Hodgesville Elementary’s Phillips Receives Arch Coal Achievement Award

CHARLESTON, W.Va. (March 8, 2011) – Janet L. Phillips believes every child has a right to a rigorous education in a classroom with a teacher who is aware and sensitive to individual needs. “I know each of my children as a unique adolescent who has their own interests, desires, weaknesses and abilities that I must challenge in order to meet their educational requirements,” says Phillips, a 22-year teaching veteran. “Each child I teach leaves with a sense of accomplishment and the necessary tools to flourish in life.

“Effective teachers are essential for student success, and my natural and God-given talent is interacting with children in a learning environment that allows me to develop a positive rapport with each student, including those considered at-risk, in order to encourage an intrinsic desire to succeed,” she adds. “Another strength that allows me to be an effective teacher is the pride I take in my ‘work,’ which is the intellectual, emotional and social growth of my students. Each child’s progress is the measure I use to evaluate my success.”

Today Phillips received yet another measurement of success. She was among only 12 teachers statewide to receive a 2011 Arch Coal Teacher Achievement Award. Arch Coal Chairman and Chief Executive Officer Steven F. Leer made the announcement during a presentation ceremony at the Clay Center in Charleston. He was accompanied by West Virginia Governor Earl Ray Tomblin and West Virginia Education Association (WVEA) Executive Director David Haney.

“Janet L. Phillips believes classroom teachers must embrace change in order to meet the challenges facing the education system,” says Leer. “In today’s digital era, teachers must continually upgrade their skills to implement the most up-to-date technology in the classroom. Twenty-first century students are tech savvy and learn best when their interest is stimulated by current trends.”

A resident of Buckhannon, Phillips teaches fifth-grade students at Hodgesville Elementary School, Buckhannon. “I believe teaching is the opportunity to unleash the potential for every child to bring something new and unique to the world,” she says. “Children are not like a cookie cutter, with a one-size-fits-all learning style, so I find the best combination of approaches for individuals to create their own ‘cookie jars’ of knowledge, while feeling capable and successful.

“In the classroom, my role is to guide my students in constructing knowledge,” Phillips adds. “I provide access to hands-on activities, technology and authentic situations in order for each individual to increase their understanding and expertise.”

Phillips earned her bachelor’s degree at West Virginia Wesleyan College and a master’s degree at West Virginia University. She also has achieved National Board and administrative certifications. Phillips is a recipient of ING Unsung Hero and Weyerhaeuser Foundation grants that gave students access to up-to-date technology and the ability to learn necessary 21st century technology skills. This summer she will be trained in Love and Logic, a method of working with students to promote healthy teacher/student relationships and to aid in positive school-wide discipline. Phillips further supports her community through involvement in civic/community volunteer initiatives, such as the Salvation Army, Christmas Angel Tree, Partners for Prevention, Ronald McDonald House and Relay for Life.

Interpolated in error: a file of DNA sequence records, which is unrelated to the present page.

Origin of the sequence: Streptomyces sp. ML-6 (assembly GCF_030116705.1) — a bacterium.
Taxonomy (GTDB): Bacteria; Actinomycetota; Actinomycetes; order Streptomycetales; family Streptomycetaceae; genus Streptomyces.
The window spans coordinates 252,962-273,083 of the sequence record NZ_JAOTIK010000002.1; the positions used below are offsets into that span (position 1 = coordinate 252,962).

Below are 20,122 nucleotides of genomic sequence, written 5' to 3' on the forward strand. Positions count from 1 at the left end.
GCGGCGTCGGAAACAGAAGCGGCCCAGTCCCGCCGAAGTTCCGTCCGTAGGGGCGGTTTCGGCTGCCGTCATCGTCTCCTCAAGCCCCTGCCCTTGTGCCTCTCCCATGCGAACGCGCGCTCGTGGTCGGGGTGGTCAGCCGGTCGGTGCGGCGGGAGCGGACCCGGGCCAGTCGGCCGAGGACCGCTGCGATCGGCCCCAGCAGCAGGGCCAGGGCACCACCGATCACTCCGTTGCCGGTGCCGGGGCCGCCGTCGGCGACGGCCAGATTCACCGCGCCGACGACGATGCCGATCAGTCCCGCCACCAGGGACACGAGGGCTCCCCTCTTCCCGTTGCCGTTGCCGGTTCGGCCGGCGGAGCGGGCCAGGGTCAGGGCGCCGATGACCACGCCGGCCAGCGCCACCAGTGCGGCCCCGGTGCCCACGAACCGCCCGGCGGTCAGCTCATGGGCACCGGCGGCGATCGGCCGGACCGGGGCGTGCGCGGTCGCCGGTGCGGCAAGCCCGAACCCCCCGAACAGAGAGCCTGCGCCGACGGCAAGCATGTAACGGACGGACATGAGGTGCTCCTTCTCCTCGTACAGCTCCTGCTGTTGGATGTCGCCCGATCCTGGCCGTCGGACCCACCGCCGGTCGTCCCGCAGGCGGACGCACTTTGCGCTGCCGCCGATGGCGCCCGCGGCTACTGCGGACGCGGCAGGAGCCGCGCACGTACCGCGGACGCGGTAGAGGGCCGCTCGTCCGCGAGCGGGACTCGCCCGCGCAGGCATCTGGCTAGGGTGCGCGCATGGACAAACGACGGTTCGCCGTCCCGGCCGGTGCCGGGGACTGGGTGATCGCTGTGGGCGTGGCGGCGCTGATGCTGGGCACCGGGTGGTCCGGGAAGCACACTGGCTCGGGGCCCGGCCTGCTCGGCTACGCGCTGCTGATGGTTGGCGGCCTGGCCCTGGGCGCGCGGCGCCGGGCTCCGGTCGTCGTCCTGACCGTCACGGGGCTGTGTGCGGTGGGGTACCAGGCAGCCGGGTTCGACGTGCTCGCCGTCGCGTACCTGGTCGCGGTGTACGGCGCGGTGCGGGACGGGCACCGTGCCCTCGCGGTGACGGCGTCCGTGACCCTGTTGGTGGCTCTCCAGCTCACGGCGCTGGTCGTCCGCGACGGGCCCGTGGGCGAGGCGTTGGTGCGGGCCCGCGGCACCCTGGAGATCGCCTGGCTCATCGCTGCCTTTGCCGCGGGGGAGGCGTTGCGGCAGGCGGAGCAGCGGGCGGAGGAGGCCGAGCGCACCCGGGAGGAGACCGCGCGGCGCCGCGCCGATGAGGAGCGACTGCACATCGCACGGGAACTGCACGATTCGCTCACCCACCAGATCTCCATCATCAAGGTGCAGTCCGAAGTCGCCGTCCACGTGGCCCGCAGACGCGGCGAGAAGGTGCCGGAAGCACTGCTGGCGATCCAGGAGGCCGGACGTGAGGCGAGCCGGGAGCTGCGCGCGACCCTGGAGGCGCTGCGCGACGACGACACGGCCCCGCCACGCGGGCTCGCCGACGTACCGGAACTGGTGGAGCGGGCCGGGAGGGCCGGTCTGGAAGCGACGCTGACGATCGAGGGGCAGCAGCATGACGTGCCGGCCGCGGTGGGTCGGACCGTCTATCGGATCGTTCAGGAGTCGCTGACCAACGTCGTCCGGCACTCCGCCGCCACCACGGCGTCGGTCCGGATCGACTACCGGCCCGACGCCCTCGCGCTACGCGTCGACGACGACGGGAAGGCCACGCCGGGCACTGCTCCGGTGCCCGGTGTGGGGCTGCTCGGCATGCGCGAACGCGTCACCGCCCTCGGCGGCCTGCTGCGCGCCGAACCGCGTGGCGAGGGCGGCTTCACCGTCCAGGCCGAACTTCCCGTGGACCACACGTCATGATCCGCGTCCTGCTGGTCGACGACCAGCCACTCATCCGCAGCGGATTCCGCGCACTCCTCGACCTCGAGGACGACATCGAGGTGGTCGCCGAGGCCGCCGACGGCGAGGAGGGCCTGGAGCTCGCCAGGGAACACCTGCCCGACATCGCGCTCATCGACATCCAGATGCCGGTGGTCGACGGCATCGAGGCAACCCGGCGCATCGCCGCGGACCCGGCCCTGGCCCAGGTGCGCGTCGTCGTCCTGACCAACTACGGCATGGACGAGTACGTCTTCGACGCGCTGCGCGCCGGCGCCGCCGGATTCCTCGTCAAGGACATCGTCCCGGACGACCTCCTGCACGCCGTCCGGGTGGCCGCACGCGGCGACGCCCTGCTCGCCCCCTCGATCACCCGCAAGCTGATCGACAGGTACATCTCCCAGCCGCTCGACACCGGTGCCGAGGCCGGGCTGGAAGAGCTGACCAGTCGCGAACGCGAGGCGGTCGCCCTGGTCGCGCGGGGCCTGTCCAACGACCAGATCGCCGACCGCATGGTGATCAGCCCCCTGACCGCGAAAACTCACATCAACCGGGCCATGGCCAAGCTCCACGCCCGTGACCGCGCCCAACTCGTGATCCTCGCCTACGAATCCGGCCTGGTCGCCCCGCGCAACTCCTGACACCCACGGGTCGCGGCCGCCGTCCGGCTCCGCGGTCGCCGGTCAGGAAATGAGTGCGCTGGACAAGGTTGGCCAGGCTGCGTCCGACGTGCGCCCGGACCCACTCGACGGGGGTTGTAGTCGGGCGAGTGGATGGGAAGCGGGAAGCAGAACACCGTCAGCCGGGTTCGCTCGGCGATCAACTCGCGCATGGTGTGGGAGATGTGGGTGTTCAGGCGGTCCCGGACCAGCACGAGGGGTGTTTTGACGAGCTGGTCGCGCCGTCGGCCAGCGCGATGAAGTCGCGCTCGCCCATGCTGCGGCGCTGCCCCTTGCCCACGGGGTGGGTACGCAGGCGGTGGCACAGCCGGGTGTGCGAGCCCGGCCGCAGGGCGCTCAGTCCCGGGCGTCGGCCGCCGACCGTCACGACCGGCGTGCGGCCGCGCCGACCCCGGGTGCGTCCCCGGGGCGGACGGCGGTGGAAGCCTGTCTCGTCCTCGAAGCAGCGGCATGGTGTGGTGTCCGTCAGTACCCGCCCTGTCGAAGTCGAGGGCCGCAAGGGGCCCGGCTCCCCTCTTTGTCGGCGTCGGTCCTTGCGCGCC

In addition to recognition, awardees receive a $3,500 unrestricted cash prize, a distinctive trophy and a classroom plaque. The West Virginia Foundation for the Improvement of Education, a foundation of WVEA, makes a $1,000 award to each recipient’s school, for use with at-risk students.

The teacher-recognition awards are underwritten by the Arch Coal Foundation and supported in program-promotion by the West Virginia Department of Education, the WVEA and the West Virginia Library Commission. The Arch Coal Teacher Achievement Awards is the longest running, privately sponsored teacher-recognition program in the state. Nominations are made by the public, and selection is made by a blue-ribbon panel of the teachers’ peers – previous recipients of the award.

The Arch Coal Foundation also supports teacher-recognition or grant programs in Wyoming, Utah and Colorado, as well as a number of other education-related causes.

Arch Coal, Inc. is one of the world’s largest and most efficient coal producers, with more than 160 million tons sold in 2010. Arch supplies cleaner-burning, low-sulfur coal to customers on four continents through its national network of mines. In West Virginia, Arch subsidiaries operate the Mountain Laurel and Coal-Mac complexes. The company is listed on the New York Stock Exchange (NYSE: ACI) and maintains its corporate headquarters in St. Louis, Mo.